And I think we will be seeing less and less of "experience" in Hillary Clinton's talking points. Finally, she may be understanding that a lot of Democrats just don't give a damn and may even feel screwed by bosses, preachers, union leaders and politicians who have a lot of experience.
Here is her experience. Clinton worked briefly for the Children's Defense Fund after serving on the impeachment committee staff, then went to Arkansas, became a political wife, joined an establishment corporate law firm in Little Rock, and became first lady of the state for the next 12, before becoming first lady of the country for the next 8.
That's okay with me. Each person has a unique set of talents and experiences. But Hillary Clinton has a remarkable record of lousy judgment bordering on criminality.
She screwed up health reform so badly it cost Democrats the loss of Congress for 12 years.So while Bill got a blow job, Hillary blew the job -- the fairly easy one of being first lady. But she is experienced.
At the beginning of the health care debate in 1993, she had promised to "demonize" opponents. This year, she has declared "let the fun begin" in terms of attacking Barack Obama and more recently has launched negative ads, wondering why he won't debate her every other day. The Democrats have already had 18 debates, and two more are scheduled. She was loath to debate her opponent for re-election to the Senate.
She was given the task of choosing a female attorney general nominee and blew it three times, if you recall the nanny problems of Zoe Baird and Kimba Wood and the final choice of Janet Reno, whom Bill has called his worst appointment. (Well maybe the post-pizza appointment with an intern was worse, but it's a close call.)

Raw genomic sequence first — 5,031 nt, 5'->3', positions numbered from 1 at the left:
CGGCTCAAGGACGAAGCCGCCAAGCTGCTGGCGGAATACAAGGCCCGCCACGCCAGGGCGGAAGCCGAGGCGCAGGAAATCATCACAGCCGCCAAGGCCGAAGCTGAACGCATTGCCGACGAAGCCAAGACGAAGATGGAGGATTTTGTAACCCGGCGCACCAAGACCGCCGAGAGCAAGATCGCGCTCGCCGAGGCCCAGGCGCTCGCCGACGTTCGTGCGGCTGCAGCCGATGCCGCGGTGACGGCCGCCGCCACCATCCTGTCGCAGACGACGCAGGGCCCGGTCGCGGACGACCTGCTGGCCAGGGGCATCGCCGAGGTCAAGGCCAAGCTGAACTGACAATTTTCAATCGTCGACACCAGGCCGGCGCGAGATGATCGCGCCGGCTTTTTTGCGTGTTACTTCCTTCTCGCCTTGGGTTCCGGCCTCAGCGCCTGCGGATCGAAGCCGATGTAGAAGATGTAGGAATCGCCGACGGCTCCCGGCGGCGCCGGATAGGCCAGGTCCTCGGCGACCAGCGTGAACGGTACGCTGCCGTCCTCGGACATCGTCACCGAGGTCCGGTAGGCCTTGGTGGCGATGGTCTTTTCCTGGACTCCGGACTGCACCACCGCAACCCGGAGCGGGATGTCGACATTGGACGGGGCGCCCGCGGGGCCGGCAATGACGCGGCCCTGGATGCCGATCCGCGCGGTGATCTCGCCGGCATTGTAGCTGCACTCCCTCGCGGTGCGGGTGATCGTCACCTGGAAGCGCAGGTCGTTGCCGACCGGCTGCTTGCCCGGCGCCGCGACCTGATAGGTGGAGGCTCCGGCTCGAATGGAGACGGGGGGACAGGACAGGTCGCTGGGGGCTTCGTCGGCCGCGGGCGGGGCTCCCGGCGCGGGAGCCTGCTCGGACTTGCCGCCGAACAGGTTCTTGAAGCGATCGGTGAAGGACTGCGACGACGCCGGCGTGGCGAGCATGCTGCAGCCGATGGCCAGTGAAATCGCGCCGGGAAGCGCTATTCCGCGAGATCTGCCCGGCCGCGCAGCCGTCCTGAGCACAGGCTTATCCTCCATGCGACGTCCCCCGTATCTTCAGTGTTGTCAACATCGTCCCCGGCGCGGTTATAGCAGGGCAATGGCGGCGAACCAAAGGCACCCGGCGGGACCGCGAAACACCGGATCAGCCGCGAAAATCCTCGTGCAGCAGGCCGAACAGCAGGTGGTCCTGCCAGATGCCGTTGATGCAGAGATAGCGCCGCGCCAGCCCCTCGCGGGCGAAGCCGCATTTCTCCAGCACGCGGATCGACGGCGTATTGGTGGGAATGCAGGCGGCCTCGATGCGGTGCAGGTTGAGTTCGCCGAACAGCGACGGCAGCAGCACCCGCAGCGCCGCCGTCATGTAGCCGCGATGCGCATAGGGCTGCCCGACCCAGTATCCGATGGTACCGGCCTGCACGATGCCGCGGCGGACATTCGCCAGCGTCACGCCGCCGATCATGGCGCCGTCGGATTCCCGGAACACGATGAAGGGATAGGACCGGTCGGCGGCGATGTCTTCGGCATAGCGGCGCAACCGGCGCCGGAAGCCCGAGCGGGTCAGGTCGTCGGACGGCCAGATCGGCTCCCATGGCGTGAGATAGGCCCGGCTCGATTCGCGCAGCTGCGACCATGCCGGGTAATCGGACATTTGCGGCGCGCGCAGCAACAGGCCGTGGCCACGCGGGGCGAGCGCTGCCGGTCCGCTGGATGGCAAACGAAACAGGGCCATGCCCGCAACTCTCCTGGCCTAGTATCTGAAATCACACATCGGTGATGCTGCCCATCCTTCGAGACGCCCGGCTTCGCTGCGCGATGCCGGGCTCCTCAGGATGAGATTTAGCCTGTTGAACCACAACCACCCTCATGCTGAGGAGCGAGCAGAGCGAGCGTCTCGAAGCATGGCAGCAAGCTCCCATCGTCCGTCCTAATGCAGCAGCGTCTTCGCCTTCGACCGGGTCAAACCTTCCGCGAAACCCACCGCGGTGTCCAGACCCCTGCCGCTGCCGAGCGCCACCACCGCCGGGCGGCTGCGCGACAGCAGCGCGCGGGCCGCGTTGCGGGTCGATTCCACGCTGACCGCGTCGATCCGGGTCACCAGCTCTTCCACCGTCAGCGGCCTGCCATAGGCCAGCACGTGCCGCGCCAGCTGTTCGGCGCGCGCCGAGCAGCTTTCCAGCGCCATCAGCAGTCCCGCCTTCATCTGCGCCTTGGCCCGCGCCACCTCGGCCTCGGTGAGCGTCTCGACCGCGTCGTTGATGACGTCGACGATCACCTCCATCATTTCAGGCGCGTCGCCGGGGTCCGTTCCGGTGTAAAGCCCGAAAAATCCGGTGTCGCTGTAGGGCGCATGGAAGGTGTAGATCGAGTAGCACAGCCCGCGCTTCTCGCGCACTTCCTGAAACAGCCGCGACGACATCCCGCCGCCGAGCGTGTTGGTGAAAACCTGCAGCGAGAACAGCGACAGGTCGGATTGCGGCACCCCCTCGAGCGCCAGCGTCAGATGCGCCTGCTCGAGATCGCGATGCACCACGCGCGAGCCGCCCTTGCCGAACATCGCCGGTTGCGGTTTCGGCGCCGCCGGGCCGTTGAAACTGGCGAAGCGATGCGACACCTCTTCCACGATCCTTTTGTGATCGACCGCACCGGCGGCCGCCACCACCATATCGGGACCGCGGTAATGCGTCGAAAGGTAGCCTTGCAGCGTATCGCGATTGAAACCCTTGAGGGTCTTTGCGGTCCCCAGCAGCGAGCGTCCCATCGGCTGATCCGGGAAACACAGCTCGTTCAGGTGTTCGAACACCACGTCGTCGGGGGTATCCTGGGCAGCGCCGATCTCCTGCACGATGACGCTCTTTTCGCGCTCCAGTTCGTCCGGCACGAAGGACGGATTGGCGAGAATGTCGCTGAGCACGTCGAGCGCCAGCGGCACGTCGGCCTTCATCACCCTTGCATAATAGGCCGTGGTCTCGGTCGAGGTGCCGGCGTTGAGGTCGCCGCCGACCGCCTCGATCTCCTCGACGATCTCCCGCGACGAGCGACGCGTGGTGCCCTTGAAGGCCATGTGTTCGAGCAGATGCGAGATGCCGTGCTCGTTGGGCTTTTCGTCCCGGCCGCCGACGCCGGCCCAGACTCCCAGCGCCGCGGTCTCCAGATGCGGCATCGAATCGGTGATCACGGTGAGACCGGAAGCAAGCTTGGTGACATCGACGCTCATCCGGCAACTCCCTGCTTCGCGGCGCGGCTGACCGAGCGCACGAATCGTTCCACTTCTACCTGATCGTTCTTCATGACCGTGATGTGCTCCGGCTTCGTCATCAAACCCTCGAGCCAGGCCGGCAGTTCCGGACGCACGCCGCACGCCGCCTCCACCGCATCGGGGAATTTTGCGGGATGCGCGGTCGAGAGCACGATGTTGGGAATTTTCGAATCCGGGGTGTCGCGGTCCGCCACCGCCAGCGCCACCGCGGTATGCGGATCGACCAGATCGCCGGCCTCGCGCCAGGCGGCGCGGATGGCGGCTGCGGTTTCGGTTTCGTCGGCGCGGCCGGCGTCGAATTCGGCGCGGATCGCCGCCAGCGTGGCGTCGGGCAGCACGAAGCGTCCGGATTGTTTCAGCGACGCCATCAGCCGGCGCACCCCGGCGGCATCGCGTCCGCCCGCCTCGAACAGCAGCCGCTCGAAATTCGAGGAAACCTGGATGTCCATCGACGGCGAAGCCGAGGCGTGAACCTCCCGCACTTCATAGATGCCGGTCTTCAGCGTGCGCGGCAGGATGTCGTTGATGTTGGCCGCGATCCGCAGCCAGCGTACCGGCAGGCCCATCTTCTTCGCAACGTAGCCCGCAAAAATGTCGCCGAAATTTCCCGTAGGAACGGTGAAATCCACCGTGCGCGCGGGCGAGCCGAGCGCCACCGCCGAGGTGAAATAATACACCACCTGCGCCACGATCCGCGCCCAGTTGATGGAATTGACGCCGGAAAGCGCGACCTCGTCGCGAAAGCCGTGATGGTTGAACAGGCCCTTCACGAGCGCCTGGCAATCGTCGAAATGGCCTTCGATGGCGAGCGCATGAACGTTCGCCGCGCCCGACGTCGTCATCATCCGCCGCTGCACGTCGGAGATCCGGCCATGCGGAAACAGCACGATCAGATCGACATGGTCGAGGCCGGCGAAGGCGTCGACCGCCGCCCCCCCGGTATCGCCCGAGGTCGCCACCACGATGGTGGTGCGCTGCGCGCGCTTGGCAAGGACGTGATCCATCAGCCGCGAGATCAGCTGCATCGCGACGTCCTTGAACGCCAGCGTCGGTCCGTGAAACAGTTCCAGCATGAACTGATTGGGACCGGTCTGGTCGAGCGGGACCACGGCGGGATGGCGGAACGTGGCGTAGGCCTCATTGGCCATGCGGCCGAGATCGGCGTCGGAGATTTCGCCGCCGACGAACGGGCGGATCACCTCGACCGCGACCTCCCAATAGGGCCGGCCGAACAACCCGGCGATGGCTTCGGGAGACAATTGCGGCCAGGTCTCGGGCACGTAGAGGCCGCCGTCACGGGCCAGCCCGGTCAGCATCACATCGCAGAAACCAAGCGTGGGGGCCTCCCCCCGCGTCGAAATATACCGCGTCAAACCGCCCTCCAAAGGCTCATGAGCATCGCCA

Mrs. Clinton came into the White House and, in order to give jobs to her friends and a relative of Bill's, she smeared and fired the nonpartisan "travel office," charging criminal activity by the head of the office. He was eventually found innocent by a jury after two hours of deliberation. I knew these people, I worked with these people and these people were not corrupt.
She recommended Lani Guinier to be assistant attorney general for civil rights enforcement without bothering to think of the firestorm when it became known that Guinier had views so radical (not that I disagreed with them) that even Ted Kennedy and Carol Mosely-Braun suggested she withdraw.
One of Clinton's former law partners she brought to Washington went to prison and another committed suicide.
Wrapping up, there was Filegate, Whitewater, pork belly futures, missing documents and counseling her husband to not settle out of court with Paula Jones leading to Bill's loss of his law license.
A Curt Monologue
The NBC apologies department has been working longer than 9 to 5 lately. After Chris Matthews unloaded on Hillary and David Shuster accused her of pimping out Chelsea, the network once again rolled out a mea culpa.
Seems Jane Fonda, on the Today Show, quoting from the play "The Vagina Monologues," used the mother of all banned words.
I sure can't understand the uproar, if there is to be one, considering that much worse has appeared in the Congressional Record.
Read it and snicker.